Are you sharing your home with invasive crickets?

A study of camel crickets in the United States found that an invasive species from Asia is actually more common than its native counterpart.

Lauren Nichols,
Greenhouse camel crickets, like the one shown here, are native to Asia but now widespread in the eastern United States.

Camel crickets may have been largely overlooked by scientists over the past several decades, but the results of a new citizen science project, released today (Sept. 2), reveal the insects may outnumber humans in the United States.

What's more, the study found that an invasive species of camel cricket from Asia is now far more common in American basements than the native variety.

The study got its start when a cricket taxonomist at North Carolina State University found an invasive camel cricket in the home of a fellow researcher. ("Grad Student Too Busy, Annoyed to Care about Giant Bugs in Basement" was how Holly Menninger, director of public science in the Your Wild Life lab and co-author of the study, phrased it in the subheading of her blog post describing the cricket-infested house.) [7 Insects You'll Be Eating in the Future]

Camel crickets — also known as "sprickets," spider crickets and cave crickets — have an arched back and long hind legs. The ones scientists would expect to find in North America are thick-bodied and a mottled brown in color; they belong to the genus Ceuthophilus. An invasive species of camel cricket from Asia,Diestrammena asynamora, became established in the United States during the 19th century. It was dubbed the greenhouse camel cricket, and scientists thought it was rarely found outside of greenhouses. It has a banded pattern on its legs and is more slender than its American counterpart.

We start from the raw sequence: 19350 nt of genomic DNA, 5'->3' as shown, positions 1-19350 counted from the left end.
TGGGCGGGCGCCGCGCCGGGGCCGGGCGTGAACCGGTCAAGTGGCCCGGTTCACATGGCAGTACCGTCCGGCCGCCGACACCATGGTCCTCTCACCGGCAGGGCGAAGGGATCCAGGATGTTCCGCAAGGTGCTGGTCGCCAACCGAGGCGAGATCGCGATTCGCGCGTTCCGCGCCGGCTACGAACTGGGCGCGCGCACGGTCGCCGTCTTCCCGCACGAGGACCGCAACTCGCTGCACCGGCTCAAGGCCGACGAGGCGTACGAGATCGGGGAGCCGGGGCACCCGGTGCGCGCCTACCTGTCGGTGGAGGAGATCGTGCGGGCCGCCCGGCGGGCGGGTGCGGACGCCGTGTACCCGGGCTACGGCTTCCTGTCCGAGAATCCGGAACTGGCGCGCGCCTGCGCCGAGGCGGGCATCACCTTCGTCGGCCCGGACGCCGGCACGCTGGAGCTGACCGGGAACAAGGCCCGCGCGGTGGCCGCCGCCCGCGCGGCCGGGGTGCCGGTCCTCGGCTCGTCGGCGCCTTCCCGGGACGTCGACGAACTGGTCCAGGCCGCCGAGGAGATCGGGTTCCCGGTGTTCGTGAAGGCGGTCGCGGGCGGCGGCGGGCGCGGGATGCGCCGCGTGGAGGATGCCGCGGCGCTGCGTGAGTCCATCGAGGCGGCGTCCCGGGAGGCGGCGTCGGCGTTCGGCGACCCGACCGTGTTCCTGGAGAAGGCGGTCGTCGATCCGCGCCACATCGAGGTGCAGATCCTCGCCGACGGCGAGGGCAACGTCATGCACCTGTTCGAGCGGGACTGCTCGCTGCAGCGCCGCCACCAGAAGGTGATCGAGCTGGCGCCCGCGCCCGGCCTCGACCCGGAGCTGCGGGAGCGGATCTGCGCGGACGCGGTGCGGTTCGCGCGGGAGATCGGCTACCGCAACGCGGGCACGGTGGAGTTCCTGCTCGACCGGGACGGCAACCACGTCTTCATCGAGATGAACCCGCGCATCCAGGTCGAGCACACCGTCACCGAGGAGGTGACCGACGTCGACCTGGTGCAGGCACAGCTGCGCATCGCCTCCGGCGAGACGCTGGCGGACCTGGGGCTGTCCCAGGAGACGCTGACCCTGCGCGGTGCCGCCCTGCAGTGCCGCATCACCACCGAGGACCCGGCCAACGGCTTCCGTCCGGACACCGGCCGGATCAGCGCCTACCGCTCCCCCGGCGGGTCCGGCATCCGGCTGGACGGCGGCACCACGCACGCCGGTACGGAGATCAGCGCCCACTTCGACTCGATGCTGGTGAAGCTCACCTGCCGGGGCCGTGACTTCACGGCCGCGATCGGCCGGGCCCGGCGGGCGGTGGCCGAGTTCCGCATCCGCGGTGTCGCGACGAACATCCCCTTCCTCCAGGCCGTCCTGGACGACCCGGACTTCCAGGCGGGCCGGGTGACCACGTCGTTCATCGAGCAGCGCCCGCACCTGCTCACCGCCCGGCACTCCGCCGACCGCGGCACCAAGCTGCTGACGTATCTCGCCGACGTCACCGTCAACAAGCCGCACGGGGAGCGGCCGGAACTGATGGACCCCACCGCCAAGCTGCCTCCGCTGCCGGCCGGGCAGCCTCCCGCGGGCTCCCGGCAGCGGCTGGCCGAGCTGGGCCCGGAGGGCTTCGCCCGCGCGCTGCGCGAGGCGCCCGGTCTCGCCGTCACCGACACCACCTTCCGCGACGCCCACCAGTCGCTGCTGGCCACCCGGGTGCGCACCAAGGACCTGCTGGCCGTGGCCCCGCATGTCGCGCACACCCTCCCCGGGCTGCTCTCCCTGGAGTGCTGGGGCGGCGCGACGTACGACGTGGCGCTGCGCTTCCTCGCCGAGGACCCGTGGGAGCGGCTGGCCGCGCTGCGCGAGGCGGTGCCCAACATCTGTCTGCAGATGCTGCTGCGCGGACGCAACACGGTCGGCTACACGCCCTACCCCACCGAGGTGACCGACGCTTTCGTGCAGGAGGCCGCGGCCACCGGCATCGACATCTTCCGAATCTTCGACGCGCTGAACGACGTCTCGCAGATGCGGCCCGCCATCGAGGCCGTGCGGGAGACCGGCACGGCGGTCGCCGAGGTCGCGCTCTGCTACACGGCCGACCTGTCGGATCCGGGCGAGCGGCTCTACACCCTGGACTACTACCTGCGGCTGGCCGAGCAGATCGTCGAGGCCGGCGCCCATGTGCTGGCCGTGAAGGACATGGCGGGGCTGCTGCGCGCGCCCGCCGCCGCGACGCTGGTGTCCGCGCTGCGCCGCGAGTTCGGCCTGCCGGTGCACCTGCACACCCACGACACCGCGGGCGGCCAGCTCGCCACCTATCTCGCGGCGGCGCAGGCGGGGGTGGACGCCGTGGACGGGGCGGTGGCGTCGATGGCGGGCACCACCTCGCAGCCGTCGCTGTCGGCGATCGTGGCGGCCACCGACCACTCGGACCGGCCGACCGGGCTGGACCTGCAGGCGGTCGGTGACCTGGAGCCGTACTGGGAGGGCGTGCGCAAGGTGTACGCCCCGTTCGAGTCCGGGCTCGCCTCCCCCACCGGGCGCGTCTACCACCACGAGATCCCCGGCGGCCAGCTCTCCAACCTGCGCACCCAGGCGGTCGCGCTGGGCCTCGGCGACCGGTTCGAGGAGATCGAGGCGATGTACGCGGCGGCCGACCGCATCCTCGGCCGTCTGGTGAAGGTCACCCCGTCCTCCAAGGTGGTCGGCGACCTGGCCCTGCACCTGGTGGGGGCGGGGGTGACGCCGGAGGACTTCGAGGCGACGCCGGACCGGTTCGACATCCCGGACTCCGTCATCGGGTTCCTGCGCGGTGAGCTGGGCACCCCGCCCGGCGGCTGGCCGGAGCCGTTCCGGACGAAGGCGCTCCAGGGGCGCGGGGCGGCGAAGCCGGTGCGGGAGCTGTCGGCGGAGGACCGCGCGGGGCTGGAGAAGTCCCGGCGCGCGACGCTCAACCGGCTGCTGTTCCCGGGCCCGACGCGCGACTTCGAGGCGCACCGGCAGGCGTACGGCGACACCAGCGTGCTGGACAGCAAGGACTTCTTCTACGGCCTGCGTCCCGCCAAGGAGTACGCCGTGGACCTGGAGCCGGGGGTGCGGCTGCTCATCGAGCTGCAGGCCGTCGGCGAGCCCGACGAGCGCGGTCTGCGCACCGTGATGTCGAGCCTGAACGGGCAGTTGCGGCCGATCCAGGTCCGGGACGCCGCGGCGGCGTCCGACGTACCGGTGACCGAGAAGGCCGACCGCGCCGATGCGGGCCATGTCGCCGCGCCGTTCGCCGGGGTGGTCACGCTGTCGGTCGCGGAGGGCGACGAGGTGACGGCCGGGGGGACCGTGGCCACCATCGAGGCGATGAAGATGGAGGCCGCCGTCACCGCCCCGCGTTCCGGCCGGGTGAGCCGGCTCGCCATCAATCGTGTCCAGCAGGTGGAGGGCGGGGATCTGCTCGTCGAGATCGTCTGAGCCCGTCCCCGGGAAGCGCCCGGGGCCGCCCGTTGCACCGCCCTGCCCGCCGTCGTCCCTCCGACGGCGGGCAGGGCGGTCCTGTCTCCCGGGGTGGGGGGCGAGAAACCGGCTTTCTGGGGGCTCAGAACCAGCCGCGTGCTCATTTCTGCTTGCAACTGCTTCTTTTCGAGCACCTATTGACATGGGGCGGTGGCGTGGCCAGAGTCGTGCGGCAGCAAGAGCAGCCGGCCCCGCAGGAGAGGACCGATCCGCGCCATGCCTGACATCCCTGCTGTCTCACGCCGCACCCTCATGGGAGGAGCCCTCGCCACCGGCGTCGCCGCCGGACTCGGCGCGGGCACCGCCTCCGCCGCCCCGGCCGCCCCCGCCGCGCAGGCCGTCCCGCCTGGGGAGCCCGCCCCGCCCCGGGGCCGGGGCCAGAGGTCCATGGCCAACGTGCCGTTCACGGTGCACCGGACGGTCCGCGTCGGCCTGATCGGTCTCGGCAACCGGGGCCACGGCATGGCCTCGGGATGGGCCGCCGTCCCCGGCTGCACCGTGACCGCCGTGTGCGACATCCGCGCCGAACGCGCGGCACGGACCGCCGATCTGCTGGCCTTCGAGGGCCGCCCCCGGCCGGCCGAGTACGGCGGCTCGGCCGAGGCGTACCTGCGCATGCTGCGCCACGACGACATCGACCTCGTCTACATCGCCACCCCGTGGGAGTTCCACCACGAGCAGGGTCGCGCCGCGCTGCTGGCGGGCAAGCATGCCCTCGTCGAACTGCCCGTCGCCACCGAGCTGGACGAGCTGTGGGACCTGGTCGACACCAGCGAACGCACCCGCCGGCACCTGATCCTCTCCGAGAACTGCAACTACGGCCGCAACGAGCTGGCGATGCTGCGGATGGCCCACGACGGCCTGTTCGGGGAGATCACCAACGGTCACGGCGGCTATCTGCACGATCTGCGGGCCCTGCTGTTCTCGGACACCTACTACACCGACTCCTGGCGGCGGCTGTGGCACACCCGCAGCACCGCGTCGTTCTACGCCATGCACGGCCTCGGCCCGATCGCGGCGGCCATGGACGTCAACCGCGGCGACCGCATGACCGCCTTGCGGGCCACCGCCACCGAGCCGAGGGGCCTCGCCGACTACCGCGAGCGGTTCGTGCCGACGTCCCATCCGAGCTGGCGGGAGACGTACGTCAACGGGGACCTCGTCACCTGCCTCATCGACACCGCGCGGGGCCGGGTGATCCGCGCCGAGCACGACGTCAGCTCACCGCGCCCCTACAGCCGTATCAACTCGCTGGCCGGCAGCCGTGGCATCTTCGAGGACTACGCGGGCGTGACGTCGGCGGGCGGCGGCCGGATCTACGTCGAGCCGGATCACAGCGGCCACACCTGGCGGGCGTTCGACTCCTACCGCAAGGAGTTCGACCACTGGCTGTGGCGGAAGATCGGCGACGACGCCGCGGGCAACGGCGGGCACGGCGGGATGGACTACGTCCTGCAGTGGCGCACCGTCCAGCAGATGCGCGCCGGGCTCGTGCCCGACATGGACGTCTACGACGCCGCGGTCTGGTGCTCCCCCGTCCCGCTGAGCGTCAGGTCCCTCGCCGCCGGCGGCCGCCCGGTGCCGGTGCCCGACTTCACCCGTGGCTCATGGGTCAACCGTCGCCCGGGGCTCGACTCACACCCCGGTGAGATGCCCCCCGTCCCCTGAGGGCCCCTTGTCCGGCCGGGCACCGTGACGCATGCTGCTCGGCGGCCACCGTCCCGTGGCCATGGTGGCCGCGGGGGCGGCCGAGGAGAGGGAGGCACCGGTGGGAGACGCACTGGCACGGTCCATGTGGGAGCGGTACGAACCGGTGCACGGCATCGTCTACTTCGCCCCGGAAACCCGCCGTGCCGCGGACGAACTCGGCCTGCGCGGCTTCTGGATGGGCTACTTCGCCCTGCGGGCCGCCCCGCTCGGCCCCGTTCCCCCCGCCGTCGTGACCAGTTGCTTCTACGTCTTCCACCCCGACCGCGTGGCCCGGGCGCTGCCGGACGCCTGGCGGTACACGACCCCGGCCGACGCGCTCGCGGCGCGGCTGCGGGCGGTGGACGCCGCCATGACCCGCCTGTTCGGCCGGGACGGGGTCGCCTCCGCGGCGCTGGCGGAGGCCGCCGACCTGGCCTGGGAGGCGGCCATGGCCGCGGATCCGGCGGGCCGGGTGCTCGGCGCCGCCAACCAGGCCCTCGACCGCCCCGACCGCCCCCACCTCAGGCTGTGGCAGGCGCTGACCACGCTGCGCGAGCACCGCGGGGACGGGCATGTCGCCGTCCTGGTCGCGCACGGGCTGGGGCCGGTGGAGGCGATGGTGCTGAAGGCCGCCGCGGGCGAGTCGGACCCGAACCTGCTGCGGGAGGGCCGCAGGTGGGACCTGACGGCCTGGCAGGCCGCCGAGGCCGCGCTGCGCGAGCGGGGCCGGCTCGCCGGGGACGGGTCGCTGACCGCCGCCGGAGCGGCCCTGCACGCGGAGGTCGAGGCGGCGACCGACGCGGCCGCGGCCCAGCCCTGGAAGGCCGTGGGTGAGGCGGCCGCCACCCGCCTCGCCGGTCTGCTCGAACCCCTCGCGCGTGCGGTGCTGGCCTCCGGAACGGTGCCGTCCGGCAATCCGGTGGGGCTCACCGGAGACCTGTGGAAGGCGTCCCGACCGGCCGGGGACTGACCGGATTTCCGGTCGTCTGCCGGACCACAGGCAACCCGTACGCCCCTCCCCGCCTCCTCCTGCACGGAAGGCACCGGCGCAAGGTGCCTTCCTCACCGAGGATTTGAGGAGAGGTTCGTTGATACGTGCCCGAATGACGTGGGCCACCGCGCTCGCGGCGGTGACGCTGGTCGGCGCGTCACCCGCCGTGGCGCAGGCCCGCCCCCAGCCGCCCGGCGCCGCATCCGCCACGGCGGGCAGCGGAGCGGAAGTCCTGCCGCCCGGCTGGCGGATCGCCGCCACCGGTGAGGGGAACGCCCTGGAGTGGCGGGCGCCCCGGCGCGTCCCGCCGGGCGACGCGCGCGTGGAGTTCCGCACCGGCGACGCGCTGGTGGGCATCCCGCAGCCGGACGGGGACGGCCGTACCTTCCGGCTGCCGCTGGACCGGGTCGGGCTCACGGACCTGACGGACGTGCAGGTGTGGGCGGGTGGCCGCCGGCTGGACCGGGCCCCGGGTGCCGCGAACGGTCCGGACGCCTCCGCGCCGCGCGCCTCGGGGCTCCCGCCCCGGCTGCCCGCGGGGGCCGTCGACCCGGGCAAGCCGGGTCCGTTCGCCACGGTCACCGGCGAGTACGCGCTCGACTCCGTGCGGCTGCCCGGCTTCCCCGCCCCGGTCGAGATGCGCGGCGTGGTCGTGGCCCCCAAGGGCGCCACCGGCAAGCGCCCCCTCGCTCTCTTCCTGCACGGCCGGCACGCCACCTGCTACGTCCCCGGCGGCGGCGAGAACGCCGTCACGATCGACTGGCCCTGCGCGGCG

To determine how common all kinds of camel crickets are today, Menninger and her colleagues turned to the public. They solicited photos and physical specimens of camel crickets living in and around U.S. homes. They asked aspiring citizen scientists to fill out a survey on their own camel cricket sightings, when enrolling for an unrelated study on the microbial diversity of households. The researchers also had an open survey on their website, (The team is still looking for data if you have camel cricket photos or observations to share.)

Most of the camel cricket observations were reported east of the Mississippi River. And the invasive camel crickets seemed to be much more common than Ceuthophilus insects, according to the results, published in the open-access journal Peer J. In North Carolina, for example, D. asynamora was present in 92 percent of households that submitted camel cricket samples. This species could also be extremely abundant. The researchers set up cricket traps around 10 homes in Raleigh, North Carolina. Over the course of two days, the researchers caught 50 individual D. asynamora crickets in a single yard. 

"We don't know what kind of impact this species has on local ecosystems, though it's possible that the greenhouse camel cricket could be driving out native camel cricket species in homes," study leader Mary Jane Epps, a postdoctoral researcher at NC State, said in a statement.

The scientists roughly estimated that there could be 700 million camel crickets, of all species, in and around homes across the eastern United States. Camel crickets don't pose any threat to humans, and they might not actually be such bad roommates.

"Because they are scavengers, camel crickets may actually provide an important service in our basements or garages, eating the dead stuff that accumulates there," Menninger explained in a statement.

Camel crickets indeed are not picky eaters. The authors of a study of Ceuthophilus foraging habits, published in the American Midland Naturalist in 2005, noted that camel crickets would eat anything from American cheese to dead fire ants to human feces to fallen fruit. 

Follow Megan Gannon on Twitter and Google+. Follow us @livescienceFacebook Google+. Original article on LiveScience.

Copyright 2014 LiveScience, a TechMediaNetwork company. All rights reserved. This material may not be published, broadcast, rewritten or redistributed.

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